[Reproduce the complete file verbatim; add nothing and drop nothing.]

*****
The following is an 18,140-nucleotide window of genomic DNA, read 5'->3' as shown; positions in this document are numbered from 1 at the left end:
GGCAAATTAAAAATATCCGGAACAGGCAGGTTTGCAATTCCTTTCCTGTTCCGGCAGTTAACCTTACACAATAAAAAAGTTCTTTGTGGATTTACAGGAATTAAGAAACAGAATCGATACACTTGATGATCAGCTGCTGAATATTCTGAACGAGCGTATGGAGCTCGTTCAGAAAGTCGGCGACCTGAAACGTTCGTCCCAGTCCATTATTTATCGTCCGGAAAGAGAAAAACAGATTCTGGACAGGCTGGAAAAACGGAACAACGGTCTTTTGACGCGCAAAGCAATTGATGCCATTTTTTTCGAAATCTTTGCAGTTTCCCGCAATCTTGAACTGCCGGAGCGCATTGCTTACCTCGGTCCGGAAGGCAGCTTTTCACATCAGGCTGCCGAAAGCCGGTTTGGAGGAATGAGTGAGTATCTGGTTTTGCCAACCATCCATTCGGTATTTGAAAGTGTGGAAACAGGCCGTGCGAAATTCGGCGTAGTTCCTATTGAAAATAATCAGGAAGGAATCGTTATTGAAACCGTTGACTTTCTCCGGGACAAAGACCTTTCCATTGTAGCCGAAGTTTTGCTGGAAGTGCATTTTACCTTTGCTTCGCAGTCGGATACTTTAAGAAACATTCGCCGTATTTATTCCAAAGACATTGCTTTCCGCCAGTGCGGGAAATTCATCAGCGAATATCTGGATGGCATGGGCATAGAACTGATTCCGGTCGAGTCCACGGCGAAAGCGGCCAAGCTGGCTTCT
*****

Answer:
The following is an 18,140-nucleotide window of genomic DNA, read 5'->3' as shown; positions in this document are numbered from 1 at the left end:
GGCAAATTAAAAATATCCGGAACAGGCAGGTTTGCAATTCCTTTCCTGTTCCGGCAGTTAACCTTACACAATAAAAAAGTTCTTTGTGGATTTACAGGAATTAAGAAACAGAATCGATACACTTGATGATCAGCTGCTGAATATTCTGAACGAGCGTATGGAGCTCGTTCAGAAAGTCGGCGACCTGAAACGTTCGTCCCAGTCCATTATTTATCGTCCGGAAAGAGAAAAACAGATTCTGGACAGGCTGGAAAAACGGAACAACGGTCTTTTGACGCGCAAAGCAATTGATGCCATTTTTTTCGAAATCTTTGCAGTTTCCCGCAATCTTGAACTGCCGGAGCGCATTGCTTACCTCGGTCCGGAAGGCAGCTTTTCACATCAGGCTGCCGAAAGCCGGTTTGGAGGAATGAGTGAGTATCTGGTTTTGCCAACCATCCATTCGGTATTTGAAAGTGTGGAAACAGGCCGTGCGAAATTCGGCGTAGTTCCTATTGAAAATAATCAGGAAGGAATCGTTATTGAAACCGTTGACTTTCTCCGGGACAAAGACCTTTCCATTGTAGCCGAAGTTTTGCTGGAAGTGCATTTTACCTTTGCTTCGCAGTCGGATACTTTAAGAAACATTCGCCGTATTTATTCCAAAGACATTGCTTTCCGCCAGTGCGGGAAATTCATCAGCGAATATCTGGATGGCATGGGCATAGAACTGATTCCGGTCGAGTCCACGGCGAAAGCGGCCAAGCTGGCTTCT